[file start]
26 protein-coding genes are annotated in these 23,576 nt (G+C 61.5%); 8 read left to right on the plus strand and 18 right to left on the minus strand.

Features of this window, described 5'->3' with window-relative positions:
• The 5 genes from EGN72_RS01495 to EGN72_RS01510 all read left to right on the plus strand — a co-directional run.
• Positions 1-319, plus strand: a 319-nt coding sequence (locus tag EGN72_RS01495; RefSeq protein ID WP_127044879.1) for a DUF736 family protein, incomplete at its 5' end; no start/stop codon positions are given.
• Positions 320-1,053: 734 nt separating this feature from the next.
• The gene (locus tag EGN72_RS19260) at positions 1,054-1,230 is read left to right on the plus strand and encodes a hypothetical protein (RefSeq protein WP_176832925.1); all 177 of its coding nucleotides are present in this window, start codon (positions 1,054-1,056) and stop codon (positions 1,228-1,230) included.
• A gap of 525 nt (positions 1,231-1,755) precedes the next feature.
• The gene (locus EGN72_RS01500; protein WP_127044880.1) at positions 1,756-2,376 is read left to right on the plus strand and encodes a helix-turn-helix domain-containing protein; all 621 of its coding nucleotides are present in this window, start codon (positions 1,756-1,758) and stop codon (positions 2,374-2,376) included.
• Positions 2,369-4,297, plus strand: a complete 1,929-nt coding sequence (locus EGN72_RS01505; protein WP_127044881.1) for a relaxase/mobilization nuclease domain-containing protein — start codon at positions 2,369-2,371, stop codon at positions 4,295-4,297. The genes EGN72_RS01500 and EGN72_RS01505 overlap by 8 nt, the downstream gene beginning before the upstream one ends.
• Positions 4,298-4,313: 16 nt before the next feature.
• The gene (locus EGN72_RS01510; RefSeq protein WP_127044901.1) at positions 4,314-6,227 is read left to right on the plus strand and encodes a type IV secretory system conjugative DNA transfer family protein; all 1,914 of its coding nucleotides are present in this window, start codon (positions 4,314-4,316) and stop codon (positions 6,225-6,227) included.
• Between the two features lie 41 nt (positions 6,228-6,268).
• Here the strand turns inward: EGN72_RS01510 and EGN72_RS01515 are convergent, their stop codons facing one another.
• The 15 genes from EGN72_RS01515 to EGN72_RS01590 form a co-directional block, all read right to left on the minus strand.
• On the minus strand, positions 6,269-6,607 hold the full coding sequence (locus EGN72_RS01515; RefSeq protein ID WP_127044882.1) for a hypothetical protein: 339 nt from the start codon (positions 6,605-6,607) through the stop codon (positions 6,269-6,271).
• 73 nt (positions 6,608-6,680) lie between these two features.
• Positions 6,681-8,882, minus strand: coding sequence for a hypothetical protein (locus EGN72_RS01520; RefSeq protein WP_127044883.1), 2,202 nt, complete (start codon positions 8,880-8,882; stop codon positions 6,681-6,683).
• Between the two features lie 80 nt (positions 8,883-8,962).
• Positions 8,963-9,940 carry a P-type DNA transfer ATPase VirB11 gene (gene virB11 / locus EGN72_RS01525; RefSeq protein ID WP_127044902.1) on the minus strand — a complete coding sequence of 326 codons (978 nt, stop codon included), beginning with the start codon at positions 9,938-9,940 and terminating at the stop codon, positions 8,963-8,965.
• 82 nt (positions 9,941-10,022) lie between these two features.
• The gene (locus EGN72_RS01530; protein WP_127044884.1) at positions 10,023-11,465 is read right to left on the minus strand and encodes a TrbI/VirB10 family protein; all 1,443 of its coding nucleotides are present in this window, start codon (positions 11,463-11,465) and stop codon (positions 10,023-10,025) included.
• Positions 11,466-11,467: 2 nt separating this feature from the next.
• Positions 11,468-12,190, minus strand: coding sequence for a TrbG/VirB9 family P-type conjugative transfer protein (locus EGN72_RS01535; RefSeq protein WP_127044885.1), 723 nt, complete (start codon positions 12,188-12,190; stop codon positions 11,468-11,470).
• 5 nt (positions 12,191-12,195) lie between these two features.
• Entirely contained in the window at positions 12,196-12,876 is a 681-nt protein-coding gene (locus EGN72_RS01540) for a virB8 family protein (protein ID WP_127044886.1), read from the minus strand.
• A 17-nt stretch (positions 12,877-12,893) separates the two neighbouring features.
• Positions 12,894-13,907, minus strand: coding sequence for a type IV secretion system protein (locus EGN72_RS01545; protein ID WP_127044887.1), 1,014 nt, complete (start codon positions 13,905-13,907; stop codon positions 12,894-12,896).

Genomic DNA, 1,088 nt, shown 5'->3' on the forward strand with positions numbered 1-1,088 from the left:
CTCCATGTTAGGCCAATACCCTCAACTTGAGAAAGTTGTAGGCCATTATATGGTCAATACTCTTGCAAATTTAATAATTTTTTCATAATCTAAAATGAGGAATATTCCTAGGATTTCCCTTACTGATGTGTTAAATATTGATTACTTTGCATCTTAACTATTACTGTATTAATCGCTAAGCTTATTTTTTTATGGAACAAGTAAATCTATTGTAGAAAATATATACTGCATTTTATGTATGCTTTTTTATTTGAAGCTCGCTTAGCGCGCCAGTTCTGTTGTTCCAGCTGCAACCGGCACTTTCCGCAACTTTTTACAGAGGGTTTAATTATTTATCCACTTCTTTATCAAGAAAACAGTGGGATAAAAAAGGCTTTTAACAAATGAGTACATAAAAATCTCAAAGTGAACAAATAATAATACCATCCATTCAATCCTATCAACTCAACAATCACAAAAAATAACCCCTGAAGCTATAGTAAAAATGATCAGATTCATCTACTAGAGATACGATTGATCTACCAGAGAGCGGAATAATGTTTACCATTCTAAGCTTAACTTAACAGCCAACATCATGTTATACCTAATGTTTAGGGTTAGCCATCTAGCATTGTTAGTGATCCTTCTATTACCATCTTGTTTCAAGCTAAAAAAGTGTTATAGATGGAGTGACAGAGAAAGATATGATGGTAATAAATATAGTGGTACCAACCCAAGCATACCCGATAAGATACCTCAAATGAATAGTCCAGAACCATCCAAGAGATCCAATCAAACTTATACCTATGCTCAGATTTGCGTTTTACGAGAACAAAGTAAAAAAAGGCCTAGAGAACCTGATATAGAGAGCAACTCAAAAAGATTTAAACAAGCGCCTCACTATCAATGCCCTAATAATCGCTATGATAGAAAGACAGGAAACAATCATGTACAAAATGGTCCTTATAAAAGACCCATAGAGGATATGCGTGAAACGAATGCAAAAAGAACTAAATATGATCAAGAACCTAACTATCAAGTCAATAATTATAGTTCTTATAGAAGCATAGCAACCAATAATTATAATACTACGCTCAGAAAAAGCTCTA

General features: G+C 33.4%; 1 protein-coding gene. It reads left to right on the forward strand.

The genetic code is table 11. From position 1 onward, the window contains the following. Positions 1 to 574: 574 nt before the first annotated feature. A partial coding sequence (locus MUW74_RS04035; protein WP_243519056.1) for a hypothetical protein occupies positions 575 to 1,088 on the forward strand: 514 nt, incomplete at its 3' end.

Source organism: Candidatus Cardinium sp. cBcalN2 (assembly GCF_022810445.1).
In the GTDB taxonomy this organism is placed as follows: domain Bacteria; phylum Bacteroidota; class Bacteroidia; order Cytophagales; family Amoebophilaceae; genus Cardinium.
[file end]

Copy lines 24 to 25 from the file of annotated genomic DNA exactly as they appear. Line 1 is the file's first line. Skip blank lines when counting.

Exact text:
• 5 nt (positions 12,191-12,195) lie between these two features.
• Entirely contained in the window at positions 12,196-12,876 is a 681-nt protein-coding gene (locus EGN72_RS01540) for a virB8 family protein (protein ID WP_127044886.1), read from the minus strand.